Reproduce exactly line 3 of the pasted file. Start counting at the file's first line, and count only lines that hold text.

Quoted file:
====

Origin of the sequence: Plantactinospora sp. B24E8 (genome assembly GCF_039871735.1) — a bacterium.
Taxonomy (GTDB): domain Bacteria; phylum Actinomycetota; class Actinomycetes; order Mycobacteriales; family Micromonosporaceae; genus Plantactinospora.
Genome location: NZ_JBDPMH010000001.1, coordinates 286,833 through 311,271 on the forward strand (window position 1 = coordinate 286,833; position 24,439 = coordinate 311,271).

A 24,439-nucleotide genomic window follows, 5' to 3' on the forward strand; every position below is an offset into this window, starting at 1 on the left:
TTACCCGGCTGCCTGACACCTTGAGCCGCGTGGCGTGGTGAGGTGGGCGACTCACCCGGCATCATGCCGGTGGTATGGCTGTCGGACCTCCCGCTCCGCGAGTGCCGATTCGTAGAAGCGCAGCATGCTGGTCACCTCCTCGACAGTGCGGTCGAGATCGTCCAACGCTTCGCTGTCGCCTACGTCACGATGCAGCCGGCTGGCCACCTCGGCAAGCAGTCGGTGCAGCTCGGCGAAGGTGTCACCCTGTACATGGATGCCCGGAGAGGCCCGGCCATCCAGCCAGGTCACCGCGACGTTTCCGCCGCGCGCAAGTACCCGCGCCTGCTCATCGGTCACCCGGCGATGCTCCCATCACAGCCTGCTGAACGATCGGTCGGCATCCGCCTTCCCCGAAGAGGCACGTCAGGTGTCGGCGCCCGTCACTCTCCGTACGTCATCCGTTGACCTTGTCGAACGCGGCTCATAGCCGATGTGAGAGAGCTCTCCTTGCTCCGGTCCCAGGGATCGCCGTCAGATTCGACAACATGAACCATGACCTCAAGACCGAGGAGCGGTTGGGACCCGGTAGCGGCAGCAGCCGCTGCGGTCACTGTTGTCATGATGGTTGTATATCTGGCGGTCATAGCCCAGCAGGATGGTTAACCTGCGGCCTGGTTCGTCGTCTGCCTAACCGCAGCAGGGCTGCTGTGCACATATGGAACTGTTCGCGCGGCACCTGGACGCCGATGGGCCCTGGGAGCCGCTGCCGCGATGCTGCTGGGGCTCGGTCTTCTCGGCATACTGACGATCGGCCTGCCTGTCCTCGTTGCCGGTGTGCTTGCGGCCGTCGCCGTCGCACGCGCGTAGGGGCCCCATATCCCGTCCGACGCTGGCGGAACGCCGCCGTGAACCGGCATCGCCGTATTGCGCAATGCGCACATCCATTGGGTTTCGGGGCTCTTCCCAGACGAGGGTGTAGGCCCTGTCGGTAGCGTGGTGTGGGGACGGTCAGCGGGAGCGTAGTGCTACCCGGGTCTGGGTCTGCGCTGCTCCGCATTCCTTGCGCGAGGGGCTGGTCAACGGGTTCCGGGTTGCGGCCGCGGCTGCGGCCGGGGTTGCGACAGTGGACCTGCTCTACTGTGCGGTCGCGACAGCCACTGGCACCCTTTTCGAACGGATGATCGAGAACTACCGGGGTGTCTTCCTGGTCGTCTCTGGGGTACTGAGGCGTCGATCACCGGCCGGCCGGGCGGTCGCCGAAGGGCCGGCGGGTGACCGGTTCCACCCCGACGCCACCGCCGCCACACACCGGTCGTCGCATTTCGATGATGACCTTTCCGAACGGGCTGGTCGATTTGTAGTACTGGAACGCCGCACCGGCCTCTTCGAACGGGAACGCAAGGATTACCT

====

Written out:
Genome location: NZ_JBDPMH010000001.1, coordinates 286,833 through 311,271 on the forward strand (window position 1 = coordinate 286,833; position 24,439 = coordinate 311,271).